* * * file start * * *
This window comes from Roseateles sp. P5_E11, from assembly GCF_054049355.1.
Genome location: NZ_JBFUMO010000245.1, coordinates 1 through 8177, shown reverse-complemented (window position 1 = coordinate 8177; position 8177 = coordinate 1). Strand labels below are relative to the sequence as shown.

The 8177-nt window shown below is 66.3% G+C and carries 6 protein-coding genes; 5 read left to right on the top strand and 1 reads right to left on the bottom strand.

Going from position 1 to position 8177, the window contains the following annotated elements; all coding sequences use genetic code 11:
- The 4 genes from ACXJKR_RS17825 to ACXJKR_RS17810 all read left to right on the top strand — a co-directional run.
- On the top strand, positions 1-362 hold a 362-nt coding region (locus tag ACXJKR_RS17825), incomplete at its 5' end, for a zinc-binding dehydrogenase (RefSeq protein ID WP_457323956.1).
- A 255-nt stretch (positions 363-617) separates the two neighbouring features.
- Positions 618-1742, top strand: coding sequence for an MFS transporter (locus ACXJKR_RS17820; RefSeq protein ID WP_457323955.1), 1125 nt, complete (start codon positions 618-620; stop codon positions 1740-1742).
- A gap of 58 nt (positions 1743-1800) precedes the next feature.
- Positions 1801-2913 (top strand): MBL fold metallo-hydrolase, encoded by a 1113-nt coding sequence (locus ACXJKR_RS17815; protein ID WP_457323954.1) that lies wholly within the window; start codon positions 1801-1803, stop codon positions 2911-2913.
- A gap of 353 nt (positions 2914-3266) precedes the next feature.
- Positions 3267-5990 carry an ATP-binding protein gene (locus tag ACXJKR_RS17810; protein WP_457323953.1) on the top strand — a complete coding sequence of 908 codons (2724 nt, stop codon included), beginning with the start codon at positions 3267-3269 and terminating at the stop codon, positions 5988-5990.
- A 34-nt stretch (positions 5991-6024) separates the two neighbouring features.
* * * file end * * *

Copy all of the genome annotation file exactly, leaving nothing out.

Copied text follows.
This window comes from Roseateles sp. P5_E11, from assembly GCF_054049355.1.
Genome location: NZ_JBFUMO010000245.1, coordinates 1 through 8177, shown reverse-complemented (window position 1 = coordinate 8177; position 8177 = coordinate 1). Strand labels below are relative to the sequence as shown.

The 8177-nt window shown below is 66.3% G+C and carries 6 protein-coding genes; 5 read left to right on the top strand and 1 reads right to left on the bottom strand.

Going from position 1 to position 8177, the window contains the following annotated elements; all coding sequences use genetic code 11:
- The 4 genes from ACXJKR_RS17825 to ACXJKR_RS17810 all read left to right on the top strand — a co-directional run.
- On the top strand, positions 1-362 hold a 362-nt coding region (locus tag ACXJKR_RS17825), incomplete at its 5' end, for a zinc-binding dehydrogenase (RefSeq protein ID WP_457323956.1).
- A 255-nt stretch (positions 363-617) separates the two neighbouring features.
- Positions 618-1742, top strand: coding sequence for an MFS transporter (locus ACXJKR_RS17820; RefSeq protein ID WP_457323955.1), 1125 nt, complete (start codon positions 618-620; stop codon positions 1740-1742).
- A gap of 58 nt (positions 1743-1800) precedes the next feature.
- Positions 1801-2913 (top strand): MBL fold metallo-hydrolase, encoded by a 1113-nt coding sequence (locus ACXJKR_RS17815; protein ID WP_457323954.1) that lies wholly within the window; start codon positions 1801-1803, stop codon positions 2911-2913.
- A gap of 353 nt (positions 2914-3266) precedes the next feature.
- Positions 3267-5990 carry an ATP-binding protein gene (locus tag ACXJKR_RS17810; protein WP_457323953.1) on the top strand — a complete coding sequence of 908 codons (2724 nt, stop codon included), beginning with the start codon at positions 3267-3269 and terminating at the stop codon, positions 5988-5990.
- A 34-nt stretch (positions 5991-6024) separates the two neighbouring features.